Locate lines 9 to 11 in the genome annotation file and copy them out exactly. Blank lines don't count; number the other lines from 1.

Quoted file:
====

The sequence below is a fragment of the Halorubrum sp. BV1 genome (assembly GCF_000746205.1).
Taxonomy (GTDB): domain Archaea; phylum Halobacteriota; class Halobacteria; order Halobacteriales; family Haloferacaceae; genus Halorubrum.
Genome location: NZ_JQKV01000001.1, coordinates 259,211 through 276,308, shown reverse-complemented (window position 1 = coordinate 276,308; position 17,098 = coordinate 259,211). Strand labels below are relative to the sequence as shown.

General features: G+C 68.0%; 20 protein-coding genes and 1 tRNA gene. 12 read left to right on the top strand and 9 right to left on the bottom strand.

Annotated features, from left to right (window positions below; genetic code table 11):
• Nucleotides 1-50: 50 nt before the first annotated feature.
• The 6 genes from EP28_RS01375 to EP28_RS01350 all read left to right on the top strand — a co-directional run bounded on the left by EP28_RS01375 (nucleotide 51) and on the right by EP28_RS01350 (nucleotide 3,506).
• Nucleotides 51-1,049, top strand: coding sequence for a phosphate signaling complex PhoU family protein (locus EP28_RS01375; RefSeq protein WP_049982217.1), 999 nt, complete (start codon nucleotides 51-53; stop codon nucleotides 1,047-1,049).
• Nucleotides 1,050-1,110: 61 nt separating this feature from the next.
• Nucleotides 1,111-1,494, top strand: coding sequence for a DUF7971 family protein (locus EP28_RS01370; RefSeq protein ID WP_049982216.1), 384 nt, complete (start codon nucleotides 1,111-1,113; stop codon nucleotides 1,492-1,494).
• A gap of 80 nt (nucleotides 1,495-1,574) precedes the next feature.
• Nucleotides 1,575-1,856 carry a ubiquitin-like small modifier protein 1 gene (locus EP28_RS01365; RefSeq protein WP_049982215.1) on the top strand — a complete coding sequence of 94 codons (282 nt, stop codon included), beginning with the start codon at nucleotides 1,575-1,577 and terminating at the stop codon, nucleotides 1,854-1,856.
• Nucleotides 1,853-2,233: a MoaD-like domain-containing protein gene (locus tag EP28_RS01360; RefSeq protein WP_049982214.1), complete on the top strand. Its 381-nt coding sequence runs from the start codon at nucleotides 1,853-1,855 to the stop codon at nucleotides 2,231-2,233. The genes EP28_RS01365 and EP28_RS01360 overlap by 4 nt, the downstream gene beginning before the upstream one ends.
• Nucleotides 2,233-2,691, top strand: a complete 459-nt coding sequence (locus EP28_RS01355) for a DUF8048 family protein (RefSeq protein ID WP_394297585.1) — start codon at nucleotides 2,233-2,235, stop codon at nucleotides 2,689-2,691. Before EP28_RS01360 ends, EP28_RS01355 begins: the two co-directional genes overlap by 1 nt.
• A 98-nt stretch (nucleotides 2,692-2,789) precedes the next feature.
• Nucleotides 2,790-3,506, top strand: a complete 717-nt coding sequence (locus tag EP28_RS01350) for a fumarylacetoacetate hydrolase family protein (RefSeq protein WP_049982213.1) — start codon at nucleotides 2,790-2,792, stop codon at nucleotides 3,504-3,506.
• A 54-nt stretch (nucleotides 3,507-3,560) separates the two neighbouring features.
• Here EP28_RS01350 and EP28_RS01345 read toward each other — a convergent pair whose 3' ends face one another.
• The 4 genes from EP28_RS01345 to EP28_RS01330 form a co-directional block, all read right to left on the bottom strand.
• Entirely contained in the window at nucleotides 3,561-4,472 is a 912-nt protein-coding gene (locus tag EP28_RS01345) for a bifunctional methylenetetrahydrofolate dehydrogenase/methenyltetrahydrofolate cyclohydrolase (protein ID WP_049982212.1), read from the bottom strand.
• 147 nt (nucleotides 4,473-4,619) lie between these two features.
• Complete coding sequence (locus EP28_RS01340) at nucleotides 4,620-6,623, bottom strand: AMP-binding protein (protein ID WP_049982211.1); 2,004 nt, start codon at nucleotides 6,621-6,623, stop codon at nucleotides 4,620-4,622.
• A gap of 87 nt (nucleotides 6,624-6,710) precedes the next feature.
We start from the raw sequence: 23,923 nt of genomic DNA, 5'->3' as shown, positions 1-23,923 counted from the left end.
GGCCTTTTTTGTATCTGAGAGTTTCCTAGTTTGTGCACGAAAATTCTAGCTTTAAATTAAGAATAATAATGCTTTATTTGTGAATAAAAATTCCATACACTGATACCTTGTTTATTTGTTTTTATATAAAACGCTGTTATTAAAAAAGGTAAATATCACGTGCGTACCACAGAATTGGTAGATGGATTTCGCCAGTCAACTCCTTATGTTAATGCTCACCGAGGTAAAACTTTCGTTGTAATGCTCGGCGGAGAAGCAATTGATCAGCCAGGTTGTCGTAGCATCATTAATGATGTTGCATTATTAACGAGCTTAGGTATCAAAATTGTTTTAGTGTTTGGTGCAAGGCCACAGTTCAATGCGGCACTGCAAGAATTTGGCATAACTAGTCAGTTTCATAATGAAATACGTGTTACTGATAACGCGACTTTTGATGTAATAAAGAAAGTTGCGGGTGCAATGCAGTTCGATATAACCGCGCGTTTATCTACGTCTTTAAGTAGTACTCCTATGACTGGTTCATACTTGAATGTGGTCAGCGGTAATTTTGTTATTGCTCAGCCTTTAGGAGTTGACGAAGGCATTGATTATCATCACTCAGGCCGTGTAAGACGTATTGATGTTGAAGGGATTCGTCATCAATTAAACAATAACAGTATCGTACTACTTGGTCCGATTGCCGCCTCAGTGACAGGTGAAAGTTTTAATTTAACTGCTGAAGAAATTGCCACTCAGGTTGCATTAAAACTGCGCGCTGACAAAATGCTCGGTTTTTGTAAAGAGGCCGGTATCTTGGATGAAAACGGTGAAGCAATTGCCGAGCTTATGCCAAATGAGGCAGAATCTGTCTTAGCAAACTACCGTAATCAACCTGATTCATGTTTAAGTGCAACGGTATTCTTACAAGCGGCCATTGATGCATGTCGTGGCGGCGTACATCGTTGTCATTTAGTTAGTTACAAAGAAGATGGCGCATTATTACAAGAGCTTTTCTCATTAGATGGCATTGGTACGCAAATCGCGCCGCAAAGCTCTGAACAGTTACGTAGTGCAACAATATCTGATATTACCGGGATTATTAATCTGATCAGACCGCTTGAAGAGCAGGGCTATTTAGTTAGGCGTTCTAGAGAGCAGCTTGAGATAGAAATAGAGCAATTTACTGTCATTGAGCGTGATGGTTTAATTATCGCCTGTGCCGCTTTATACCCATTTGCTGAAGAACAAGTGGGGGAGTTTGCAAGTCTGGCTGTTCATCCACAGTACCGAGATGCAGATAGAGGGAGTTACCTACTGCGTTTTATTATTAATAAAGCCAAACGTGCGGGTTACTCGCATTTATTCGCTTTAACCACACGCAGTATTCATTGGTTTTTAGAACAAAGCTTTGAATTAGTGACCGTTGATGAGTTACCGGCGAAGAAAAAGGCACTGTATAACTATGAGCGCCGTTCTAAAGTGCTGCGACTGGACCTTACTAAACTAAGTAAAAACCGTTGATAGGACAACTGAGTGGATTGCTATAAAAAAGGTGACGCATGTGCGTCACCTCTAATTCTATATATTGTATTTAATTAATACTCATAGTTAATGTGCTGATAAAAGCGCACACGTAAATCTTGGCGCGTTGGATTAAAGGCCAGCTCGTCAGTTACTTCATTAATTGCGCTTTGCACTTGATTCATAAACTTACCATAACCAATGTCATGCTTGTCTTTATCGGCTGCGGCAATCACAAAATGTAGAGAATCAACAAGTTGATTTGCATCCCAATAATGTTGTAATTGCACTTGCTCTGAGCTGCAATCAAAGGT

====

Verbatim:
• Nucleotides 1,050-1,110: 61 nt separating this feature from the next.
• Nucleotides 1,111-1,494, top strand: coding sequence for a DUF7971 family protein (locus EP28_RS01370; RefSeq protein ID WP_049982216.1), 384 nt, complete (start codon nucleotides 1,111-1,113; stop codon nucleotides 1,492-1,494).
• A gap of 80 nt (nucleotides 1,495-1,574) precedes the next feature.